“Every moment offers the potential for constructive learning and adaptation or the reverse, especially in the case of an impressionable puppy,” Steven R. Lindsay. Handbook of Applied Dog Behavior and Training, Volume 1, 2001 Boudicca gone never forgotten BettyB my partner, my dog
An important key to successful training is to identify what the dog is attempting to accomplish by its behavioral efforts. A dog working hard to get food may not find the opportunity to play ball to be an adequate substitute-ball play is irrelevant to the control-prediction expectancies at work. Similarly, giving the dog a biscuit …
Written by The IAABC Editing Team (effective July 13, 2021) Dominance is a concept we frequently encounter in discussions of companion animal behavior. Many pet owners believe that the most important thing they can do to ensure their animal behaves appropriately is to establish themselves as “dominant,” “the alpha mare,” or “the flock leader.” When …
The International Association of Animal Behavior Consultants (IAABC) strives to standardize and support the practice of animal training and behavior consulting and maximize the effective use of reinforcers to modify animal behavior.
Scientific research has clearly established that best practices in animal training and behavior require positive reinforcement-based strategies, competent evaluation of effectiveness, and the ability to communicate effectively with both human and animal clients. Further, these strategies must be founded on established principles of learning and assessment.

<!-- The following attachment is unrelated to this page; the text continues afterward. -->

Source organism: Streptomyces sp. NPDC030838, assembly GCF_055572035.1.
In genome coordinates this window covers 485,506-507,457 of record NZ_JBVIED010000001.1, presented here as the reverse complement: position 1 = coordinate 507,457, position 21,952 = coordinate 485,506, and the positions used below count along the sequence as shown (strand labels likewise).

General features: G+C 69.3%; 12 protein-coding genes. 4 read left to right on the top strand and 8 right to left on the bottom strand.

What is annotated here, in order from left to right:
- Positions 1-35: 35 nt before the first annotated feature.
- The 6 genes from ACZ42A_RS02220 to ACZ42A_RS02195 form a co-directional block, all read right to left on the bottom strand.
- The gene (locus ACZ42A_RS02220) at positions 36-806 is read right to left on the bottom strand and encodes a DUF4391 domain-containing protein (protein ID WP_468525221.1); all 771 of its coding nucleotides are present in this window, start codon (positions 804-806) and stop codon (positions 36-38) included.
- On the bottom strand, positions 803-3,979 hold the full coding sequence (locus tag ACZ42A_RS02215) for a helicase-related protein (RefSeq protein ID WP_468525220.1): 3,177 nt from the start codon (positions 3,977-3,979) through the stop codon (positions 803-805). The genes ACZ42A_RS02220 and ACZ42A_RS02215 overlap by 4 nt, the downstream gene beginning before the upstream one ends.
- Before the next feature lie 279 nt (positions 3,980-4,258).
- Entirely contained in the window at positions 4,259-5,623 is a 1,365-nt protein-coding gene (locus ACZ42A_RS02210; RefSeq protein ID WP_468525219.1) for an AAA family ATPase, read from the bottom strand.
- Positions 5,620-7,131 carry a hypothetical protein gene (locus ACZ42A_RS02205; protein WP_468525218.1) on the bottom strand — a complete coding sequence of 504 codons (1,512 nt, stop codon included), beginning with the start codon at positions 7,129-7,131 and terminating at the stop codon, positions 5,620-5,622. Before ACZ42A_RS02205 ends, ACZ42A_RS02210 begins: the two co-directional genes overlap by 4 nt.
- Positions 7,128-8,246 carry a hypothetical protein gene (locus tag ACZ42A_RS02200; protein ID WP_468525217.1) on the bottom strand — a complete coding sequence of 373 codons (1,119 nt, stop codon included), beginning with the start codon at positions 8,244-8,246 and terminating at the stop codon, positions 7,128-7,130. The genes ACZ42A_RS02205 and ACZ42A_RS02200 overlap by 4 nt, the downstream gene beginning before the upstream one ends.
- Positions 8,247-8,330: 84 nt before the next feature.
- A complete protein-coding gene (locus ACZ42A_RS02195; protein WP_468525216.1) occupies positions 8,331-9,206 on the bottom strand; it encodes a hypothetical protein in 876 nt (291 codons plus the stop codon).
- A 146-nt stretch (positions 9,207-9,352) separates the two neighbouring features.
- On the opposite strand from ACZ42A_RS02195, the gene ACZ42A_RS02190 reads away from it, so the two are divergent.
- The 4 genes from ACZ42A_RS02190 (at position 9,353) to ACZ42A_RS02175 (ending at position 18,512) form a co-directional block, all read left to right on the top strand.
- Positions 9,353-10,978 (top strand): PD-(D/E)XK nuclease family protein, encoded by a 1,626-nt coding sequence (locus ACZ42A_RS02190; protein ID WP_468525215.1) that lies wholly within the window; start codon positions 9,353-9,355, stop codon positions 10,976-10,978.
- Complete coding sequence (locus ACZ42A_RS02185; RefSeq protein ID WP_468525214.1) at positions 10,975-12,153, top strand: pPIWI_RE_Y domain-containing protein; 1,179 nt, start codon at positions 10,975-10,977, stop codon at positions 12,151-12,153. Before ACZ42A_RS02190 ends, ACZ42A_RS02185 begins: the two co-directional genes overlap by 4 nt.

What is a Dog?
This is an honest question! After 25 years of working with all sorts of dogs I am still mystified by them. They are so common and familiar, yet they are still so unexpected and amazing. I’ve been thinking about this quite a lot lately. My guess is that different people have vastly different answers to this question. Why does it matter? I think that’s what I’m even more interested in exploring! It matters because our vision of dogs shapes our treatment of them. And our treatment of them is vital to their mental and physical health.
The cats-in-boxes issue was put to the test by Dutch researchers who gave shelter cats boxes as retreats. According to the study, cats with boxes adapted to their new environment more quickly compared to a control group without boxes: The conclusion was that the cats with boxes were less stressed because they had a cardboard hidey-hole to hunker down in.
Let this be a lesson to all cat people – cats need boxes or other vessels for environmental enrichment purposes. Hidey-holes in elevated locations are even better: Being high up provides security and a birds’s-eye view of the world, so to speak.